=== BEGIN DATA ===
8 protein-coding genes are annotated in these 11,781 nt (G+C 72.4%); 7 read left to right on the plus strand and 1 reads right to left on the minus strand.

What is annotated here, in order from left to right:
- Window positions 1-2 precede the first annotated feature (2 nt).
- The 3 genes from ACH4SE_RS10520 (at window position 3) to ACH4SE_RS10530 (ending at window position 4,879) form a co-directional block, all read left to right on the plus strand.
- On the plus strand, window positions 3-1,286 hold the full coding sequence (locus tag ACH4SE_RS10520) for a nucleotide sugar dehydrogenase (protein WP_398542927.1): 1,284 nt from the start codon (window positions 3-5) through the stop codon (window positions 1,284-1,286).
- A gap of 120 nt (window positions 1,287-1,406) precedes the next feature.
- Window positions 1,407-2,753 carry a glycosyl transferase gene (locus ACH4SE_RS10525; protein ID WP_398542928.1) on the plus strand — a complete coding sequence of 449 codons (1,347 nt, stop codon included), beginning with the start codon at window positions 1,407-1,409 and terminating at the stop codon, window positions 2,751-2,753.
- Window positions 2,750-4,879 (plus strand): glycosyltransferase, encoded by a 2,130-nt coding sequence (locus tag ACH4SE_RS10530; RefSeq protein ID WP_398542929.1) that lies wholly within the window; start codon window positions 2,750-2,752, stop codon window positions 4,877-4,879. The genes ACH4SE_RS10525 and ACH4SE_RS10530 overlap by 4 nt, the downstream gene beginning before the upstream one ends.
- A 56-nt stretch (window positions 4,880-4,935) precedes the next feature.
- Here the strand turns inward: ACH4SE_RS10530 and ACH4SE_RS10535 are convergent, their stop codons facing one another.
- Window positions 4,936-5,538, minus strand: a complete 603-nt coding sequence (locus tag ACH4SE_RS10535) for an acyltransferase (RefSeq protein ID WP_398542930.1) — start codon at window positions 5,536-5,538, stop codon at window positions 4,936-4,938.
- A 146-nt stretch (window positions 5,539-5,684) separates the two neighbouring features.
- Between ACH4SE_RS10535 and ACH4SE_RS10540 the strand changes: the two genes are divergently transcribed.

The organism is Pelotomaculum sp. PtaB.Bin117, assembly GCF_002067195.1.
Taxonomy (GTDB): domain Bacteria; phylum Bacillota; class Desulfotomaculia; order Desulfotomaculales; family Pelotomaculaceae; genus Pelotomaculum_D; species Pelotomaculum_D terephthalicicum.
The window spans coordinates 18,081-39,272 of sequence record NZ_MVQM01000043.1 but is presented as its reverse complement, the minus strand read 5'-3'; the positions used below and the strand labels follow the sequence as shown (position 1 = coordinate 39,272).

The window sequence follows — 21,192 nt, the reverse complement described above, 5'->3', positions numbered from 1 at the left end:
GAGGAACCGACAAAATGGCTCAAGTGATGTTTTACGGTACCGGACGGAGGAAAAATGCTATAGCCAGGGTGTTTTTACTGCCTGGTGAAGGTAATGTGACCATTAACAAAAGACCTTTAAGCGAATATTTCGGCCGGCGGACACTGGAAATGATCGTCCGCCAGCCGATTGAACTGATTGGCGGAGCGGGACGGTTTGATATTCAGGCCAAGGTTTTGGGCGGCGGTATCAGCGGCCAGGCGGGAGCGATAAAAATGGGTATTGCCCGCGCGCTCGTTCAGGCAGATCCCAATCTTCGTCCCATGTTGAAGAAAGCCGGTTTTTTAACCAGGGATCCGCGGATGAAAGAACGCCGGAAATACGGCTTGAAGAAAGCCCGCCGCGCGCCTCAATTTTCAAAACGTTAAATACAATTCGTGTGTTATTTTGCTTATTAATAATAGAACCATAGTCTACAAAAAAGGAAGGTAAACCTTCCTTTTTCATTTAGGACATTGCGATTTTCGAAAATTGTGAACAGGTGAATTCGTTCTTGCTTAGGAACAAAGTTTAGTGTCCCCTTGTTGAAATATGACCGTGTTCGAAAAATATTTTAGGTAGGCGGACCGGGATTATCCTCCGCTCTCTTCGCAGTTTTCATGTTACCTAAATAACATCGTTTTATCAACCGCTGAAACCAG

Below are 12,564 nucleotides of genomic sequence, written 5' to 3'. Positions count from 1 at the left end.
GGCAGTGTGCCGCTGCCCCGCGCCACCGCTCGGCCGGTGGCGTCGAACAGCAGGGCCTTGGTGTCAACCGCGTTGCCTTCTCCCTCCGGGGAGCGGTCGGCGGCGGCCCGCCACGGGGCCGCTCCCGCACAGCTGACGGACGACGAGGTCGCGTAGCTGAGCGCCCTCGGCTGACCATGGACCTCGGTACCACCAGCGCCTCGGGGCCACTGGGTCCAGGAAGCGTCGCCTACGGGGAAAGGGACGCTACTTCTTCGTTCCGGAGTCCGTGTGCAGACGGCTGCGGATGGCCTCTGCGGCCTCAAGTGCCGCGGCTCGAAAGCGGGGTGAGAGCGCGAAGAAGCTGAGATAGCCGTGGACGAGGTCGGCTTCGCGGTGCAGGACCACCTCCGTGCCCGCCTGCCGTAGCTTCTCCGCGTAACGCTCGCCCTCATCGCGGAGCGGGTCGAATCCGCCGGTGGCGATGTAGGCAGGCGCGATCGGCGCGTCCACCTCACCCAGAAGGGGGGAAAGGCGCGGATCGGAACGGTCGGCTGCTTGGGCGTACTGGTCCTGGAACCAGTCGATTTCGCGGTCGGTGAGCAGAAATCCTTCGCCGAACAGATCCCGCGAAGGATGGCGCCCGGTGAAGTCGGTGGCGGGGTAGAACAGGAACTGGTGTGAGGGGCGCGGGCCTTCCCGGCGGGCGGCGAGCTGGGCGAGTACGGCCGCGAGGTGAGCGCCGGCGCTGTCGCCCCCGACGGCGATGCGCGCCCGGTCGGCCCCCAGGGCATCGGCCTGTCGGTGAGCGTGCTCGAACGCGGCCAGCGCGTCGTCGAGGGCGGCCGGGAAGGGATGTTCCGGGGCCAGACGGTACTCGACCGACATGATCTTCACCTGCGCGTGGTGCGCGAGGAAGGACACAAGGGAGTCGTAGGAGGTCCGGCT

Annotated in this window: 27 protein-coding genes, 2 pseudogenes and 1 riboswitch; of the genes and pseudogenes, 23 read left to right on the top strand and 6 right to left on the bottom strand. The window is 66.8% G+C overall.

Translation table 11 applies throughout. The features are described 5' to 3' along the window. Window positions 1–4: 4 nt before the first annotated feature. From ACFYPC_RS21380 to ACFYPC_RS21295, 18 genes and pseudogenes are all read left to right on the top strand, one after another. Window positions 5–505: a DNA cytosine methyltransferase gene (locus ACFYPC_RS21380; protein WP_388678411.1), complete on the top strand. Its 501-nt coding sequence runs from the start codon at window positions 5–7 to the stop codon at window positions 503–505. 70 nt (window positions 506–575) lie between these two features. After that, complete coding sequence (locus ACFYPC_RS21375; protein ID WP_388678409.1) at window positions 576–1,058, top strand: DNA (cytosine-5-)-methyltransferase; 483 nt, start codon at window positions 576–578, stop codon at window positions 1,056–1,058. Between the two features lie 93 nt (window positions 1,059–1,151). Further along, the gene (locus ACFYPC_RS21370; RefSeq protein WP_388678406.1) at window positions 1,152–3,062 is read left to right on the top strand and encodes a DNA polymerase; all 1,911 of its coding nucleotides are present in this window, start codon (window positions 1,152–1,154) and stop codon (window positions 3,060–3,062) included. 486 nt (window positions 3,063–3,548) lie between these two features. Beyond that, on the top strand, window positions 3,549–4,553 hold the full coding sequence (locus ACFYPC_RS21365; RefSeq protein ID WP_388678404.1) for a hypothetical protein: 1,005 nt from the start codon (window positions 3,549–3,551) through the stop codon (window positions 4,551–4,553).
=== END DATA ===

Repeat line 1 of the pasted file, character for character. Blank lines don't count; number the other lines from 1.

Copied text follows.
8 protein-coding genes are annotated in these 11,781 nt (G+C 72.4%); 7 read left to right on the plus strand and 1 reads right to left on the minus strand.